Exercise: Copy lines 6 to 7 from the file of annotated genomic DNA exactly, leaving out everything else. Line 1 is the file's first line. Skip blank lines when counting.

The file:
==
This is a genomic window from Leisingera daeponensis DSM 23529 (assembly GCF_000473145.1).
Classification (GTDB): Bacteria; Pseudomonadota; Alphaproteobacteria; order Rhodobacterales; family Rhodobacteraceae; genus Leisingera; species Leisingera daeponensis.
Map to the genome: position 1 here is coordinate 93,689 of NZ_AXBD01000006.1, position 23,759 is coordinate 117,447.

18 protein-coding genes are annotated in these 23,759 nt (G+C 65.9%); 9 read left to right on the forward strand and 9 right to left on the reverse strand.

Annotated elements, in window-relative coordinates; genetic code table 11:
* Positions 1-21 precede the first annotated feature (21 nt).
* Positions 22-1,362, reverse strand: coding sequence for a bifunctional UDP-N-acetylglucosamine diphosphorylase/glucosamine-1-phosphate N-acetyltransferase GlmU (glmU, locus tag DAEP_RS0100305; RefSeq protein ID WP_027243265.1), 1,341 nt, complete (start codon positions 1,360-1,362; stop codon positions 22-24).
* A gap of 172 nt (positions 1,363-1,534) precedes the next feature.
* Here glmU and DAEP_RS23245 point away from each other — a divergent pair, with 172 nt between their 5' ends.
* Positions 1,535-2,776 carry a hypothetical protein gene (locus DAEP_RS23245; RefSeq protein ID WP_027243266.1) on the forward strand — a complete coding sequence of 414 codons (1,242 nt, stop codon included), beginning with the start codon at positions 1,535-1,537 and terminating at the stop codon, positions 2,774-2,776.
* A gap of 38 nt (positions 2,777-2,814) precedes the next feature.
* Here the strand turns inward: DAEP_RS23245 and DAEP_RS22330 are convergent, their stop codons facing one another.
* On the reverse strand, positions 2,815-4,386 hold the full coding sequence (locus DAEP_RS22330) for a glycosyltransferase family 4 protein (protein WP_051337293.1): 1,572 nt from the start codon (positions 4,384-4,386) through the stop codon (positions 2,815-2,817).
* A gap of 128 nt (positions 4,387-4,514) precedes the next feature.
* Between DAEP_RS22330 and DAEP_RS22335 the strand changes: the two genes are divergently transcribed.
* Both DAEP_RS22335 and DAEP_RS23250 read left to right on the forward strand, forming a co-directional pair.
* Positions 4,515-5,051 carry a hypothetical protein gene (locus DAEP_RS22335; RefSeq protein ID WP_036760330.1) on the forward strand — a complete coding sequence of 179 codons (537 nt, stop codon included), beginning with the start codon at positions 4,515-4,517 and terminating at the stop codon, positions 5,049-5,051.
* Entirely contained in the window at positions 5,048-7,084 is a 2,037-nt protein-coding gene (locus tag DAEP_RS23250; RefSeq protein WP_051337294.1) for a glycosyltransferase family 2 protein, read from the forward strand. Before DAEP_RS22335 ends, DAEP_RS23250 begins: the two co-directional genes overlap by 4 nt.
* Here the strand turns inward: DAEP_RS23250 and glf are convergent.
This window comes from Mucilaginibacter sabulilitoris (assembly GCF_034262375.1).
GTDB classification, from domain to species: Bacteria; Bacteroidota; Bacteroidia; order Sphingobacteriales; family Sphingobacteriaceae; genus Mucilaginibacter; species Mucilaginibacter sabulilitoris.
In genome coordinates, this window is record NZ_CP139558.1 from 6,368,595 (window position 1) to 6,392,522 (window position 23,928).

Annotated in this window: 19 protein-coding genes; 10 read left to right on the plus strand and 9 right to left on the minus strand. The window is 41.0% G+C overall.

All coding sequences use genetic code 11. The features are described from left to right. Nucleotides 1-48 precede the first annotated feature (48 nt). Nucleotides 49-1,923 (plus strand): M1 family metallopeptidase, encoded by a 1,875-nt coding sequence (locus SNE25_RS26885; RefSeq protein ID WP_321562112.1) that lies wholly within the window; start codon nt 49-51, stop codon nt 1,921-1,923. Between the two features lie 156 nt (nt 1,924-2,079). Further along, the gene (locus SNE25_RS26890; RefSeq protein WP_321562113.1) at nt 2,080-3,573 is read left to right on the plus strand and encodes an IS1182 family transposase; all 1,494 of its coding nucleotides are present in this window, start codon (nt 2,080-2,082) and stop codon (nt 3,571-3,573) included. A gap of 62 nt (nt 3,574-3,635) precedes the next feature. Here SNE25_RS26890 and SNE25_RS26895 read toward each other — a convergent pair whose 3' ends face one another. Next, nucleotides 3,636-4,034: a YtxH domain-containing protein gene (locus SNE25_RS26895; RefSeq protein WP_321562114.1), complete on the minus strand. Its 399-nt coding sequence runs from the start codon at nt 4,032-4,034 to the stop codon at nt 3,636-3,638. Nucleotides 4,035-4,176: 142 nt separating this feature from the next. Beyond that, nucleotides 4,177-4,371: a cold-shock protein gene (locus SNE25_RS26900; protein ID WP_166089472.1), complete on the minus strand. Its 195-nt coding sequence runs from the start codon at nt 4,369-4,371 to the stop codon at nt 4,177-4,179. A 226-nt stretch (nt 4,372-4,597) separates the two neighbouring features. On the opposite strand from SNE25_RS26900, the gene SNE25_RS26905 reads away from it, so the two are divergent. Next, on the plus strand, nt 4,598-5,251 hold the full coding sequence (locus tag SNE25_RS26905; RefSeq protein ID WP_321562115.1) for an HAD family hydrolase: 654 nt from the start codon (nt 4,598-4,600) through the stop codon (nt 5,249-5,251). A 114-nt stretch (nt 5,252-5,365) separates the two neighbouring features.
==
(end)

* Positions 1-21 precede the first annotated feature (21 nt).
* Positions 22-1,362, reverse strand: coding sequence for a bifunctional UDP-N-acetylglucosamine diphosphorylase/glucosamine-1-phosphate N-acetyltransferase GlmU (glmU, locus tag DAEP_RS0100305; RefSeq protein ID WP_027243265.1), 1,341 nt, complete (start codon positions 1,360-1,362; stop codon positions 22-24).